A Few Thoughts On Content
I've been pretty busy of late with digital watermarking projects. The new release of DFI 4.0 (Digimarc for Images, with the Chroma upgrade) is going really well and I'll post a video comparing the Classic watermarking to the new Chroma upgrade in the near future. Be sure to upgrade your plug-ins if you haven't already, there's even one for Elements users.
Our Mobile technology is keeping me on my toes. It generated a lot of interest at Mobile World Congress in Barcelona and with so many inquires that it just may have to spring forth fully grown like Athena from Zeus' forehead. OK, the Athenian reference might have been a bit of a stretch, but our work in the mobile realm really is a gee-whiz experience that seems like magic at times. Hopefully you'll experience it in the near future.
Although I've been preoccupied pushing pixels within images, I have been reading some pretty interesting articles. There is this piece in the NYTimes that Tina Brown of the Daily Beast recommended. Jason Epstein's article on writing and publishing in our digital age and it got me thinking about copyrights and rewarding the corporation, artist or craftsperson who generates content. I image that for many of you this is a major reason for you to be watermarking images.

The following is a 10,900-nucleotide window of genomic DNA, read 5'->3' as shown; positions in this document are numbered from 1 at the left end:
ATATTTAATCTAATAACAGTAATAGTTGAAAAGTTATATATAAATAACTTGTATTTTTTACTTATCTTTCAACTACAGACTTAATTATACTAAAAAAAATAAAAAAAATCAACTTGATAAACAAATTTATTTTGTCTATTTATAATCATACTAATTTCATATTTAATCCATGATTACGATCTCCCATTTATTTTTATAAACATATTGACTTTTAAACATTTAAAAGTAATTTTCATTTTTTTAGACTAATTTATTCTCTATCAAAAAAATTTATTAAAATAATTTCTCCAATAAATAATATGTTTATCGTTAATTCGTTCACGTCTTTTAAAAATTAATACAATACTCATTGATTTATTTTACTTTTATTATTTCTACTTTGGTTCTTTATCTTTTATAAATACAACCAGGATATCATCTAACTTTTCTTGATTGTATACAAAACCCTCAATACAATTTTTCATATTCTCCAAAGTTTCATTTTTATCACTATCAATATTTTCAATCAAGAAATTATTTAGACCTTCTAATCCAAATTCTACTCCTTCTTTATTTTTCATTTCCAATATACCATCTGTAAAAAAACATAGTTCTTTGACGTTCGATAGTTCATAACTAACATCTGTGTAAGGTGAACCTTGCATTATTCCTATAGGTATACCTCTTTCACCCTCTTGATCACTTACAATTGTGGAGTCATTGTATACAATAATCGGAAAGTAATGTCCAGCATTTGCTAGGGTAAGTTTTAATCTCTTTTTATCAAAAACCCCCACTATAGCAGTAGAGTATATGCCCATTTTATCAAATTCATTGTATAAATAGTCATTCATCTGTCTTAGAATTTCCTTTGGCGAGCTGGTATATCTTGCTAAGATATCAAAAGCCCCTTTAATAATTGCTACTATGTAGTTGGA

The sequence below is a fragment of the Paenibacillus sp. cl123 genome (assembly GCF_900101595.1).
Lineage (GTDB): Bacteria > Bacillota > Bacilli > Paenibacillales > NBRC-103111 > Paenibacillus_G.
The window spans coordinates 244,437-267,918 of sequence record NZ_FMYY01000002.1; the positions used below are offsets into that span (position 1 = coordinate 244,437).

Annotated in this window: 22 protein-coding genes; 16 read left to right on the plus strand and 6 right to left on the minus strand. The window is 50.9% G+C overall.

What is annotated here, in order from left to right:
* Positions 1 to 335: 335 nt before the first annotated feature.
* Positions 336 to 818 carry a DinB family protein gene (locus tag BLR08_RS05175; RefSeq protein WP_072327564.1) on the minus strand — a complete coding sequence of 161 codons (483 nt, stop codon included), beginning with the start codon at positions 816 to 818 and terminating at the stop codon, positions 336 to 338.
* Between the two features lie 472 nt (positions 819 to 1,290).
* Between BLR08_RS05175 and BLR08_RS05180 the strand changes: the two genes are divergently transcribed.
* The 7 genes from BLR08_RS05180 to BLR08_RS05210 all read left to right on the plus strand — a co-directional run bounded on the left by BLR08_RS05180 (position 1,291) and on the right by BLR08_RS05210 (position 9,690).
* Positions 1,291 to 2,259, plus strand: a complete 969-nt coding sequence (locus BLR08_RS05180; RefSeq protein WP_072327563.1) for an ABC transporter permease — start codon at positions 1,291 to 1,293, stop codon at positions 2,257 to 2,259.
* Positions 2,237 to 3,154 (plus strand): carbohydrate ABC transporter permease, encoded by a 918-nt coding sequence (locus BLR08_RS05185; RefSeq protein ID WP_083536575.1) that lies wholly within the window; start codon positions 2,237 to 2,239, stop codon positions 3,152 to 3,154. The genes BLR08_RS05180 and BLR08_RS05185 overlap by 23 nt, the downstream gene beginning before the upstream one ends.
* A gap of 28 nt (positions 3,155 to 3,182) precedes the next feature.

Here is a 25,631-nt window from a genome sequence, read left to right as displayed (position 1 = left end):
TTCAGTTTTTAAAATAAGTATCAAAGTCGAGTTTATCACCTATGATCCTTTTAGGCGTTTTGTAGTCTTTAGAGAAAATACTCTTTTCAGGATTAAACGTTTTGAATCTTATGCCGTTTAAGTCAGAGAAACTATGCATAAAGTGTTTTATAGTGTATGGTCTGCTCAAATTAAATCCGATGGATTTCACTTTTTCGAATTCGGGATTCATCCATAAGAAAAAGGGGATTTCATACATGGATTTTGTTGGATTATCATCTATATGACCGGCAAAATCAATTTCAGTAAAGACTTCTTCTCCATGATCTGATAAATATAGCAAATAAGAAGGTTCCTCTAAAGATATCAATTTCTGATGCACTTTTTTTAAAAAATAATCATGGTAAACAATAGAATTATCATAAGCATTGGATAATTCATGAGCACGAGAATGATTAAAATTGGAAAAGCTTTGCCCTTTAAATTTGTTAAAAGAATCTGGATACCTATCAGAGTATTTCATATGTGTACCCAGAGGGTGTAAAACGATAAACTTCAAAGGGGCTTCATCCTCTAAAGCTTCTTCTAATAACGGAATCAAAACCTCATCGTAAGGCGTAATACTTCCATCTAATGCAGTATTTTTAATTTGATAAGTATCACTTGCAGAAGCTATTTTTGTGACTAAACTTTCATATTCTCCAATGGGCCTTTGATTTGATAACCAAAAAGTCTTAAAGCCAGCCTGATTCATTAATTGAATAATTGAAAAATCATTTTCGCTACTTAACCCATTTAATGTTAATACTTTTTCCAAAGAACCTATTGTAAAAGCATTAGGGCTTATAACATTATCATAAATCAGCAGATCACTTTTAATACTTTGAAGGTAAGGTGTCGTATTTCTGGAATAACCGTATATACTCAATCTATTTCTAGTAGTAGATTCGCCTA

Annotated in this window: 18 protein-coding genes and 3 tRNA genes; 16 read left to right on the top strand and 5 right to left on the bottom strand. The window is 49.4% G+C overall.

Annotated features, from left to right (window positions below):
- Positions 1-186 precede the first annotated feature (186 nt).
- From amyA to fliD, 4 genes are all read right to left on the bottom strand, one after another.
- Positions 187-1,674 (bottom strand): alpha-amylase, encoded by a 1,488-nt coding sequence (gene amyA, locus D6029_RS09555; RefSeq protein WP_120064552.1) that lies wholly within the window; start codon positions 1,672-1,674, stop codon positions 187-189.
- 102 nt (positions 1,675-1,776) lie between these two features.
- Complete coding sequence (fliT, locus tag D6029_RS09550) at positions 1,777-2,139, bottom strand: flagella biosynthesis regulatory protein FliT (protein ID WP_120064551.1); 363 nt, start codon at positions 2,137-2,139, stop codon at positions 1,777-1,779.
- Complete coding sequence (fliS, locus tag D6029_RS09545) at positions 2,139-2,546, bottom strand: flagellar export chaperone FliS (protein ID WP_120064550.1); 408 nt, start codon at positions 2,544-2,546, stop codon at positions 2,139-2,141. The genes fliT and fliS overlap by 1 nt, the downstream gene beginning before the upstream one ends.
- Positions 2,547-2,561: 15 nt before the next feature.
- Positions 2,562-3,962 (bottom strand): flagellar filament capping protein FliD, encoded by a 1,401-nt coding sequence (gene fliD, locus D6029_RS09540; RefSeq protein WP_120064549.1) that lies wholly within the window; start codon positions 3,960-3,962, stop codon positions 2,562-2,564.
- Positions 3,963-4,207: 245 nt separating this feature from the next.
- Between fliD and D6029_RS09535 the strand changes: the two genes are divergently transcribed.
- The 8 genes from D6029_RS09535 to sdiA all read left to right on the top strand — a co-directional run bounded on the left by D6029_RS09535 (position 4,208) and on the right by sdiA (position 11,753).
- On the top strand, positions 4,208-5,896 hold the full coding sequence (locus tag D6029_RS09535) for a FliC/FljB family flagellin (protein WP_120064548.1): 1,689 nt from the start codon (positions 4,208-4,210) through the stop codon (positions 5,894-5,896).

I get so focused on images that I sometimes forget that written content has the same issues for publishers. It is the ease of copying digital content, images, words, video, etc that can be intoxicating. It "feels" as though it must be OK to borrow, take, edit, reuse or just plain plagiarize these "free" things placed before us on the Internet. I could try to be the evangelizing non-smoker berating those who still smoke, but since I still smoke on occasion, metaphorically speaking... So if like me you noticed that you started tipping a lot better after working in the service industry, think of this as a similar situation. While it's easy to generate content, it's hard to "create" content, especially content that is original and unique, which takes real effort, but the ease of borrowing in our digital age makes that easy to forget.
So take a few minutes and let Jason Epstein's love of the written word remind you of moments when some creative content touched you. Let's hope we can figure out fair methods to pay those who create such content. I'm not sure if I'm ready to paying for the next viral video of someone caught on a camera phone doing something stupid, but I can say that for a good story, photo or video, I've been using my credit card.